Nevermind The Old

Advice has changed on what cars to buy for teens

Shopping for a car for your high school grad? You’re probably thinking of getting something old, gigantic and fugly. Well, as the New York Times points out, that strategy might not be the best anymore.

The main reason you might not want to buy an old “junker” for your kid is that advancements in tech have made newer cars much safer. There are all kinds of new features — like collision and lane departure warning and blind spot monitoring — that make newer cars safer than ever before. To start, check out the Insurance Institute for Highway Safety’s list of recommended cars for teenagers. From there, consider cars from 2012 on, as that was the year the government required every new vehicle to come equipped with electronic stability control. This tech works in connection with the brakes and steering wheel to reduce swerving and skids.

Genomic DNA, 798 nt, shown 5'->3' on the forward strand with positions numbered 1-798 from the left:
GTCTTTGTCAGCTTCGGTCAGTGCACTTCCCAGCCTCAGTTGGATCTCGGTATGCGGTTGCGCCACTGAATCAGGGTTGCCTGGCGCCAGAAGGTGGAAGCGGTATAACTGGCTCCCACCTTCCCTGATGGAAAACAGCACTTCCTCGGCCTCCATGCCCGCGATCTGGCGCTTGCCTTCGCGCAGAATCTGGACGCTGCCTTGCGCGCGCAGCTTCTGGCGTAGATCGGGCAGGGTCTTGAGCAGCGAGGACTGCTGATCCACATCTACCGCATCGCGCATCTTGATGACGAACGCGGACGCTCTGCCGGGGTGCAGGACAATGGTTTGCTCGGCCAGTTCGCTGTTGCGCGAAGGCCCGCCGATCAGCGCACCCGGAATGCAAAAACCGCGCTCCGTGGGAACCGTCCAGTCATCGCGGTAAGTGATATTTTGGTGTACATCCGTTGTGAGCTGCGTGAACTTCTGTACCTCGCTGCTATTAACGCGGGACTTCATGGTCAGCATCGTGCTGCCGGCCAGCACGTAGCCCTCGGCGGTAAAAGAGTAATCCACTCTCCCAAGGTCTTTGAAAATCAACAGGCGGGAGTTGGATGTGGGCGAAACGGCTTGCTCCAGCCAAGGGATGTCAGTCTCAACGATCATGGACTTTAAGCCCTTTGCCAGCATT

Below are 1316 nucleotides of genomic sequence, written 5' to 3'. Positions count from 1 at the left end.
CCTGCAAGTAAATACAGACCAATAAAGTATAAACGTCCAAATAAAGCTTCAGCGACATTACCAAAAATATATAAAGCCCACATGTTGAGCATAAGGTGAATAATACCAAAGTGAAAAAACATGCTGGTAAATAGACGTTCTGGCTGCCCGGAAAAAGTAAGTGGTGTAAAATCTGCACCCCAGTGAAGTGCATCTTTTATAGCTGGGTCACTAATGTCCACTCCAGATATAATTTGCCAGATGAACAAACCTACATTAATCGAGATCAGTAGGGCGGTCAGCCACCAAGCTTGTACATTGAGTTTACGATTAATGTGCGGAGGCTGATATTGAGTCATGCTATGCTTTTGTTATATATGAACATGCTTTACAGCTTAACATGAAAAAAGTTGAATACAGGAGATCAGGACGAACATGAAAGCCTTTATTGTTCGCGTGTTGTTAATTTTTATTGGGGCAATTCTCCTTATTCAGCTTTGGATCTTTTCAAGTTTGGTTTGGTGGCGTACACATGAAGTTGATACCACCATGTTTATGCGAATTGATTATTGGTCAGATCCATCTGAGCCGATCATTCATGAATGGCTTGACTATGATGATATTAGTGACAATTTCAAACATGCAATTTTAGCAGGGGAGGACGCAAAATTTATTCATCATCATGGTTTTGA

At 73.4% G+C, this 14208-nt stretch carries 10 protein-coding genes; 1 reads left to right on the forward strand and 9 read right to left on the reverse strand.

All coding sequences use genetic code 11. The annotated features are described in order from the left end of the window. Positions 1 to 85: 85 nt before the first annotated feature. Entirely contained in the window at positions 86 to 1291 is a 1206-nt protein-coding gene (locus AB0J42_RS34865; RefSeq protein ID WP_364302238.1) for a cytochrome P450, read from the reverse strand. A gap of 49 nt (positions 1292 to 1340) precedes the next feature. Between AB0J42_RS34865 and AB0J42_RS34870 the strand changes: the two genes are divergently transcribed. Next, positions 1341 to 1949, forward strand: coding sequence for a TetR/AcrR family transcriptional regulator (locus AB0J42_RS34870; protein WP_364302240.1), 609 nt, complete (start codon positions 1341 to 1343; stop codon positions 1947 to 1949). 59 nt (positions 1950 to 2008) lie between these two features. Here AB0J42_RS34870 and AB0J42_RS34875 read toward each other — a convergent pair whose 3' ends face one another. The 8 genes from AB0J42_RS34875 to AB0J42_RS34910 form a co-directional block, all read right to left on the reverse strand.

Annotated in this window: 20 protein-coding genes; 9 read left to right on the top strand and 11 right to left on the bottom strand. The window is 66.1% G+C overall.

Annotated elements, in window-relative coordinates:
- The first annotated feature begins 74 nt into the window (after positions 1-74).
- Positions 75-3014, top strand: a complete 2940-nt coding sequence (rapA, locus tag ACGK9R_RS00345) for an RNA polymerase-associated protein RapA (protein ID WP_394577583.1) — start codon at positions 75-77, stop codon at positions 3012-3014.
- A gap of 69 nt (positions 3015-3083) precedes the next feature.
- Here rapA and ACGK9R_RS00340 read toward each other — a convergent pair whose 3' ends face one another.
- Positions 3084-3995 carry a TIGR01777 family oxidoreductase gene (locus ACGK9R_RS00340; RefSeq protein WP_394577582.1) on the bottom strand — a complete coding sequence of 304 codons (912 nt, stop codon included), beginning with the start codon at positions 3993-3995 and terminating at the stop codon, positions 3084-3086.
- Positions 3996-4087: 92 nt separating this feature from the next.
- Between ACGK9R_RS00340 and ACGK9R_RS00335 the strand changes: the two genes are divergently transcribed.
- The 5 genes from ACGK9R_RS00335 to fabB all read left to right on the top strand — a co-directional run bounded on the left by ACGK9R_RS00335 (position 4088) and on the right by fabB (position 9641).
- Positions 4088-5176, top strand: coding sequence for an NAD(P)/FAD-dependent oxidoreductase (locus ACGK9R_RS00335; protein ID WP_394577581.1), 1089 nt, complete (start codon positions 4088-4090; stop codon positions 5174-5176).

You’re going to have to do plenty of research too, because many car companies label their safety tech in different ways. While Toyota offers something called a “Safety Sense” package on many of its cars, Subaru offers an “EyeSight driver-assist” deal. It all comes down to digging into the details to see exactly what safety tech those offers come with.

The catch to buying a car with great safety tech is that those features can sometimes up the cost. A general rule of thumb? Buy as much safety as you can afford. If you’re looking at a new car, you might want to consider leasing, as it can reduce your monthly payments. The bottom line is don’t follow the old adage that an ancient car is the best car. The reality is the safest car is the best car.

Chris O'Shea

Chris O'Shea